The High Cost of Untamed Weeds

Weeds are an eyesore, and the bane of many a homeowner. But they can also be very, very costly. In fact, if left alone weeds could lead to billions in economic losses in the United States each and every year.

A Lot of Green

A 2016 study, co-authored by the Weed Science Society of America (WSSA) and contributors from Kansas State University (KSU), examined this very issue. According to their research, allowing weeds to grow uncontrollably would cause US/ Canadian yields of both corn and soybeans to drop dramatically, to the tune of approximately 50 percent. In monetary terms, this would equate to annual losses of $43 billion.

Given that both the US and Canada are major producers and exporters of both corn and soybeans, such losses would have worldwide consequences. No country produces more corn or soybeans than the United States, while Canada is the world’s 7th largest soybean producer and 11th largest producer of corn.

The study’s lead author, Kansas State University professor Anita Dille, stated that the researchers “were interested in trying to understand just how much impact weeds still have on our crops. Despite the great improvements we have in crop genetics and fertility, we’re still having to manage weeds.” Dille argued that the report highlighted the need for farmers to stay vigilant when it comes to controlling weed growth. “We wanted to document that weeds were still a significant pest to manage, that we need to maintain all the different weed control practices that we have. There’s a lot of pressure on the industry to say, ‘hey, stop doing this or that.’ We wanted to highlight that these weeds are still so important and that we need to come up with every option that we can to manage them.”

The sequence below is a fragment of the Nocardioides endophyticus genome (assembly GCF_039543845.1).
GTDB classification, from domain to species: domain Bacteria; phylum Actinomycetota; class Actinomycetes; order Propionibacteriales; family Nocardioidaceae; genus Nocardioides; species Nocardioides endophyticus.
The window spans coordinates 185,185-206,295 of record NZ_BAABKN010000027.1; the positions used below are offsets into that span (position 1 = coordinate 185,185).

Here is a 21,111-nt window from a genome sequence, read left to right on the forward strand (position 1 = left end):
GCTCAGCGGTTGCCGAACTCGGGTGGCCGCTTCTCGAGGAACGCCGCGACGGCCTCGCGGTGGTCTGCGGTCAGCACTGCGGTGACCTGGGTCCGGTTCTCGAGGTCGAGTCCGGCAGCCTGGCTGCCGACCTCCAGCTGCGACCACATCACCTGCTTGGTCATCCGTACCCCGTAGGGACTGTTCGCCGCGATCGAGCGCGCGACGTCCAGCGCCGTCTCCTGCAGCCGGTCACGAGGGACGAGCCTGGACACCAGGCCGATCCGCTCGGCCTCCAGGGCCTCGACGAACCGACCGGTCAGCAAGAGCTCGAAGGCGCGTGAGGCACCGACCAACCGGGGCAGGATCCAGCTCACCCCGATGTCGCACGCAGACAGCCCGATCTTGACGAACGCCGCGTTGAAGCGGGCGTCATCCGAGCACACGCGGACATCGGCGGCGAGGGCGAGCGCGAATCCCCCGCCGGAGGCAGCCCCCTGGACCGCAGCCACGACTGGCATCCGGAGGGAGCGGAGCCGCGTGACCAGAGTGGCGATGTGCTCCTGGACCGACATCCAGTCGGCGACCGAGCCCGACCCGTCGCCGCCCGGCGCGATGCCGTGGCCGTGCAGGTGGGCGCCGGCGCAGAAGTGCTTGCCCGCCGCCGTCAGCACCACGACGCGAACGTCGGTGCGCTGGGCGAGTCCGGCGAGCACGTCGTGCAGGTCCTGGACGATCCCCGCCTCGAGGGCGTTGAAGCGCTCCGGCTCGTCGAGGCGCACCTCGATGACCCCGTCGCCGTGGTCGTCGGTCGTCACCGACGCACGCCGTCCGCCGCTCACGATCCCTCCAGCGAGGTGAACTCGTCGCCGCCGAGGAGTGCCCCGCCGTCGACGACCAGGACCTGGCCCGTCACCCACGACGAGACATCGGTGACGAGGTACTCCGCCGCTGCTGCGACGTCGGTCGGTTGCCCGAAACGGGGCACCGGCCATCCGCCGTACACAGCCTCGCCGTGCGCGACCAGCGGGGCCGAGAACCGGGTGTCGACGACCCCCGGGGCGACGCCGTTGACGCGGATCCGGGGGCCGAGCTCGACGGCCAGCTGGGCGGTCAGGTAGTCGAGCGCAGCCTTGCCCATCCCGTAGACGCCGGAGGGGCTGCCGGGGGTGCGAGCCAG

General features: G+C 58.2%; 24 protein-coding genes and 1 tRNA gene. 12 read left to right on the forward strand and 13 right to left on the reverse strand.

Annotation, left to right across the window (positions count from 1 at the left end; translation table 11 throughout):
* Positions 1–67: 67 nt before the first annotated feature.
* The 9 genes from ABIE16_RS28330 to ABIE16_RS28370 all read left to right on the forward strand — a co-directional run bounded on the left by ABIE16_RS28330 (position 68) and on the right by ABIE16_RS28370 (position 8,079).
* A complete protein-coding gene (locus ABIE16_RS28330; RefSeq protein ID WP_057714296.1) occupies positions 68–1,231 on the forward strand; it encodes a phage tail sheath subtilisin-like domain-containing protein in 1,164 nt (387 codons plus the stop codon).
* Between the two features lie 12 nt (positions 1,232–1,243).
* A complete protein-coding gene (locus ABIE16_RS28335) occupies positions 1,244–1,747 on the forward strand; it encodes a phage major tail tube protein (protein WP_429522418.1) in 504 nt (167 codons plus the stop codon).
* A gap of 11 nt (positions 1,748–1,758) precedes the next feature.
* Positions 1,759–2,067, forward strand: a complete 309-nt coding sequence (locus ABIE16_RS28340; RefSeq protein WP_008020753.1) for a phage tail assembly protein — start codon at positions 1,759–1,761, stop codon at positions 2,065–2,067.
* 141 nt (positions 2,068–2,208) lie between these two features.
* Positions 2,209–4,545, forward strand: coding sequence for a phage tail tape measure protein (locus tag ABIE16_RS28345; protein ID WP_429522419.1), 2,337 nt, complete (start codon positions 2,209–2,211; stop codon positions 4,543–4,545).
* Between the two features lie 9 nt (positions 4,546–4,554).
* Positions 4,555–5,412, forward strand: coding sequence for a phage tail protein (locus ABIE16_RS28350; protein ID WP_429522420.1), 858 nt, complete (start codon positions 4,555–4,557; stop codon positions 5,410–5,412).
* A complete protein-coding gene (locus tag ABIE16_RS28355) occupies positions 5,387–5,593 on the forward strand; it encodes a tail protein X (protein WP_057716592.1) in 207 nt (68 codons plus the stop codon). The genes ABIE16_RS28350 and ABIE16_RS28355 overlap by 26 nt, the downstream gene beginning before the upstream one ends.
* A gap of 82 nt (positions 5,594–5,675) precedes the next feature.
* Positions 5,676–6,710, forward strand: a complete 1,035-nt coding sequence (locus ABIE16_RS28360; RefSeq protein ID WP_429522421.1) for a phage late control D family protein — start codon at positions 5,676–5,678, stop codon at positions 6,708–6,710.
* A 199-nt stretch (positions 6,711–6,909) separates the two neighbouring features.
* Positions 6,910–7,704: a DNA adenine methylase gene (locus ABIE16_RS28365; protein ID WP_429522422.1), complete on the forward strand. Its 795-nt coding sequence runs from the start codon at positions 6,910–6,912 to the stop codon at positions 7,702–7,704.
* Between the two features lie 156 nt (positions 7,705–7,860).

A Resourceful Enemy

There are multiple ways to remove harmful weeds. The most obvious option is the use of herbicides; another possibility is to allow insects to gobble down these unwanted plants. A third method of weed control is to plant crops relatively close together, thereby denying weeds the nutrients they need to grow. A fourth option is to alter the soil using specific agricultural vehicles, a process usually referred to as tilling.

According to Dille, farmers should not adopt a one-size-fits-all approach when it comes to fighting weeds. Instead, they should first determine what type of weeds they are dealing with, and use more than one of four common weed-killing methods.

“Weeds are smart. They keep figuring out how to survive whatever we throw at them,” Dille said in a Kansas State University press release. “The reason some people ended up with herbicide resistant weeds is that they often used a really good product over and over again and the weeds weren’t exposed to other control practices. If we change it up, keep the weeds on the defensive, then they potentially won’t become resistant because we’ve controlled those resistant ones with a different technique.”

For their report, the study authors relied on data from scientists who study the growth and behavior of weeds. Each year, these scientists conduct studies involving crop plots, some of which have not been treated with herbicides. The WSSA/KSU team also reviewed information provided by the U.S. Department of Agriculture’s National Agricultural Statistics Service and Statistics Canada. This allowed them to put a price tag on weed-related crop damage.

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